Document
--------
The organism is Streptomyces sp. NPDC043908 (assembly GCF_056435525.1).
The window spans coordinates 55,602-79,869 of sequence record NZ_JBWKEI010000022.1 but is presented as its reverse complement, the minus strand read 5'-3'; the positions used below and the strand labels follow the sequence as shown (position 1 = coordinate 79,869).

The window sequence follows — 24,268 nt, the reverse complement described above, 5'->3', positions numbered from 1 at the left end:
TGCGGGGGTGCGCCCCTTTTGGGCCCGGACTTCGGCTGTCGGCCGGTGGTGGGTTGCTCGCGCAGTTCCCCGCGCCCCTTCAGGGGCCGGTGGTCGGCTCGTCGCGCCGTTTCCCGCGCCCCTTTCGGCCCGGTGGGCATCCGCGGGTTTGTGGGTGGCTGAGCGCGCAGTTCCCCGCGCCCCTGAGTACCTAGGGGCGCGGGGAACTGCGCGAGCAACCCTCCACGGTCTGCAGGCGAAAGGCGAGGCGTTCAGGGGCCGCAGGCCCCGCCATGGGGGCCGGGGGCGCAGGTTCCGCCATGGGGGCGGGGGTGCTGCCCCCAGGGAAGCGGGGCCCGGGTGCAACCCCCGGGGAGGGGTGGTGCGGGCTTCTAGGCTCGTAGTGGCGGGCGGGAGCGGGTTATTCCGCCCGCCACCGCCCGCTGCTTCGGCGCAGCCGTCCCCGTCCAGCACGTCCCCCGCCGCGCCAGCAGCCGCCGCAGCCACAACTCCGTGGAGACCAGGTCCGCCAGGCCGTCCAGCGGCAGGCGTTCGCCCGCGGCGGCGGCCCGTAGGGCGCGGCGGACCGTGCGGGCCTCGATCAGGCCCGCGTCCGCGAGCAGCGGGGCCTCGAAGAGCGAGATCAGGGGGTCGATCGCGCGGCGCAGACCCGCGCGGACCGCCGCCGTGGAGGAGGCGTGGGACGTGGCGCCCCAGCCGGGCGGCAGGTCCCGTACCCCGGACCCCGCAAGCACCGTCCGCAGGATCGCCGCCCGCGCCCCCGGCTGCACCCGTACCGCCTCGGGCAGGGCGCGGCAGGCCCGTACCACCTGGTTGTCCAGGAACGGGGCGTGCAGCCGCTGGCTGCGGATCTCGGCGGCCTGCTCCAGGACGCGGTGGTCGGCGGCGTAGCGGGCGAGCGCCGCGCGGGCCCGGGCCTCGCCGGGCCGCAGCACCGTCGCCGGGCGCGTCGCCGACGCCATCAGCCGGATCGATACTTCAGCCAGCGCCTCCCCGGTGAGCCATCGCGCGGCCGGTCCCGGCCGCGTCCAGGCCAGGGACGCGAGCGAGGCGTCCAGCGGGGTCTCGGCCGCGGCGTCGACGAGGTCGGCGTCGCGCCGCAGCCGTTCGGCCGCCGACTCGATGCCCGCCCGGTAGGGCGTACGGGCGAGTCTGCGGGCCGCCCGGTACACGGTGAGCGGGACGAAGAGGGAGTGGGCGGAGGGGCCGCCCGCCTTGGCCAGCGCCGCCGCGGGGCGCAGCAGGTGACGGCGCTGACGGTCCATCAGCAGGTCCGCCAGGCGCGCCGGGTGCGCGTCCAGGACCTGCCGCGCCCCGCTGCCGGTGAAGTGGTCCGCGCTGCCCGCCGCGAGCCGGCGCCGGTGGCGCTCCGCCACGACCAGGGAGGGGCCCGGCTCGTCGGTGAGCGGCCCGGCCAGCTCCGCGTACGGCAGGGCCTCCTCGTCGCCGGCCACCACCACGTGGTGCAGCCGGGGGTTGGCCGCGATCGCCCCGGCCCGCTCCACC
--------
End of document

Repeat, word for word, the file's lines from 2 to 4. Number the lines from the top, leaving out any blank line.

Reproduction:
The window spans coordinates 55,602-79,869 of sequence record NZ_JBWKEI010000022.1 but is presented as its reverse complement, the minus strand read 5'-3'; the positions used below and the strand labels follow the sequence as shown (position 1 = coordinate 79,869).

The window sequence follows — 24,268 nt, the reverse complement described above, 5'->3', positions numbered from 1 at the left end:
TGCGGGGGTGCGCCCCTTTTGGGCCCGGACTTCGGCTGTCGGCCGGTGGTGGGTTGCTCGCGCAGTTCCCCGCGCCCCTTCAGGGGCCGGTGGTCGGCTCGTCGCGCCGTTTCCCGCGCCCCTTTCGGCCCGGTGGGCATCCGCGGGTTTGTGGGTGGCTGAGCGCGCAGTTCCCCGCGCCCCTGAGTACCTAGGGGCGCGGGGAACTGCGCGAGCAACCCTCCACGGTCTGCAGGCGAAAGGCGAGGCGTTCAGGGGCCGCAGGCCCCGCCATGGGGGCCGGGGGCGCAGGTTCCGCCATGGGGGCGGGGGTGCTGCCCCCAGGGAAGCGGGGCCCGGGTGCAACCCCCGGGGAGGGGTGGTGCGGGCTTCTAGGCTCGTAGTGGCGGGCGGGAGCGGGTTATTCCGCCCGCCACCGCCCGCTGCTTCGGCGCAGCCGTCCCCGTCCAGCACGTCCCCCGCCGCGCCAGCAGCCGCCGCAGCCACAACTCCGTGGAGACCAGGTCCGCCAGGCCGTCCAGCGGCAGGCGTTCGCCCGCGGCGGCGGCCCGTAGGGCGCGGCGGACCGTGCGGGCCTCGATCAGGCCCGCGTCCGCGAGCAGCGGGGCCTCGAAGAGCGAGATCAGGGGGTCGATCGCGCGGCGCAGACCCGCGCGGACCGCCGCCGTGGAGGAGGCGTGGGACGTGGCGCCCCAGCCGGGCGGCAGGTCCCGTACCCCGGACCCCGCAAGCACCGTCCGCAGGATCGCCGCCCGCGCCCCCGGCTGCACCCGTACCGCCTCGGGCAGGGCGCGGCAGGCCCGTACCACCTGGTTGTCCAGGAACGGGGCGTGCAGCCGCTGGCTGCGGATCTCGGCGGCCTGCTCCAGGACGCGGTGGTCGGCGGCGTAGCGGGCGAGCGCCGCGCGGGCCCGGGCCTCGCCGGGCCGCAGCACCGTCGCCGGGCGCGTCGCCGACGCCATCAGCCGGATCGATACTTCAGCCAGCGCCTCCCCGGTGAGCCATCGCGCGGCCGGTCCCGGCCGCGTCCAGGCCAGGGACGCGAGCGAGGCGTCCAGCGGGGTCTCGGCCGCGGCGTCGACGAGGTCGGCGTCGCGCCGCAGCCGTTCGGCCGCCGACTCGATGCCCGCCCGGTAGGGCGTACGGGCGAGTCTGCGGGCCGCCCGGTACACGGTGAGCGGGACGAAGAGGGAGTGGGCGGAGGGGCCGCCCGCCTTGGCCAGCGCCGCCGCGGGGCGCAGCAGGTGACGGCGCTGACGGTCCATCAGCAGGTCCGCCAGGCGCGCCGGGTGCGCGTCCAGGACCTGCCGCGCCCCGCTGCCGGTGAAGTGGTCCGCGCTGCCCGCCGCGAGCCGGCGCCGGTGGCGCTCCGCCACGACCAGGGAGGGGCCCGGCTCGTCGGTGAGCGGCCCGGCCAGCTCCGCGTACGGCAGGGCCTCCTCGTCGCCGGCCACCACCACGTGGTGCAGCCGGGGGTTGGCCGCGATCGCCCCGGCCCGCTCCACC